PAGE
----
Financial Advisor Costs and How to Choose OneNovember 02, 2023
Table of Contents Contents
When choosing a financial advisor, you want to be sure they specialize in the financial areas you’re interested in, as well as offer you relevant financial guidance. It’s also important to consider what they cost. Each financial advisor will have a different rate, so you should also consider this.
What a Financial Advisor Does
The term financial advisor is actually very broad. They don’t just assist with one part of your financial planning; they help in many different areas, including:
- Estate planning
- Tax planning
- Short-term and long-term savings goals
- Planning for retirement
When we refer to a financial advisor, there is a broad range of people this could include. You could be talking about someone who works at your financial institution, an insurance agent or even a stock broker. These people all help guide you when making decisions regarding your financial future.
Slightly different from financial advisors, financial planners are there to help you create a sustainable plan to reach your long-term financial goals. While a financial planner can also be considered a financial advisor, they focus more on:
- Creating budgets
- Saving money on taxes
- Retirement investments
- Setting up your estate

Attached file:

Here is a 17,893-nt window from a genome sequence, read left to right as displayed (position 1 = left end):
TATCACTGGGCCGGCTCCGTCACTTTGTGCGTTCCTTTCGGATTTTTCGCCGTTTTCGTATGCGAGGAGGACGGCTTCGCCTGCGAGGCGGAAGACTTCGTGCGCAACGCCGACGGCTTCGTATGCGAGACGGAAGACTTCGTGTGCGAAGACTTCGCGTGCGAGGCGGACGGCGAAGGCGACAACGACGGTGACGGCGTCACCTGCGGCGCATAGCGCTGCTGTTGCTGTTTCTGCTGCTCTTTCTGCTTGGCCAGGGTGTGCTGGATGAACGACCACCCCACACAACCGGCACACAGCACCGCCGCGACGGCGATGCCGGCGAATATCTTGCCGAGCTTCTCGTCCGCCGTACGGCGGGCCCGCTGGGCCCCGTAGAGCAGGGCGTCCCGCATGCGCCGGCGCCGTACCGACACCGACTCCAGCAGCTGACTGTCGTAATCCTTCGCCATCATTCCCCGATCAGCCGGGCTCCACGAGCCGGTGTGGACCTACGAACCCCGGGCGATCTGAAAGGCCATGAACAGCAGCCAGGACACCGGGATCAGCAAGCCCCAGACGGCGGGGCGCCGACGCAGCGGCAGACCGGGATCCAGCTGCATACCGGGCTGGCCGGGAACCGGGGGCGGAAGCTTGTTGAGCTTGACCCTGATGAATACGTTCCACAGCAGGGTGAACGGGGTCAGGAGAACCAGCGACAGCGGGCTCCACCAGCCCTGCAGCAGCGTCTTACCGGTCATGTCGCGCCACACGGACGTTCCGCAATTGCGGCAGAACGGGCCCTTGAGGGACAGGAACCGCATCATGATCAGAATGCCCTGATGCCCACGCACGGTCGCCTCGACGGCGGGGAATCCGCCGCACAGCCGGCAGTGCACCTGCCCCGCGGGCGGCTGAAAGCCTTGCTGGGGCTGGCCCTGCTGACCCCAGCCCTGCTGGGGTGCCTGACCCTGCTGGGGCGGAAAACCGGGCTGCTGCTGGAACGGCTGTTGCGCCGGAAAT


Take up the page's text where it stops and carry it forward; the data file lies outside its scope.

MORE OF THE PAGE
- Investment management
Financial planners are often specialized as well. This means they only focus on certain areas and are meant for specific areas of financial planning. They don’t focus much on broad financial plans. For example, if you're looking to plan out your estate, you would see a financial planner that specializes in this area.
Cost of Financial Advisors in Canada
You may be wondering exactly how much does a financial advisor charge? Well, in Canada, financial advisor fees are based on the individual as well as the company they work for and how they choose to arrange their financial advisor’s fee structure. Some have compensation structures based on percentage fees, while other compensation structures are based on an hourly rate. The financial advisor fee structures can range between 0.5% to 3%, while hourly rates range from $0 to $350. Even though these advisors offer excellent advice and can help you increase your savings dramatically, part of your profits do end up paying the advisors. It’s important to remember that the fees can also be based on what your assets under management (total investment portfolio) are.
Account Management Fees
If you have account fees that are percentage-based, not hourly, your fee depends on how much you’re investing. These are also referred to as commission-based advisors. While client fees range from 0.5% to 3%, those with lower investments tend to pay the higher percentages. Those who are investing anywhere from 5-7 million would have a lower fee of 0.5%. If you’re investing an amount of just $50,000, then financial advisors typically charge 3% in fees. While these percentages may seem small, let’s take a look at what they would look like.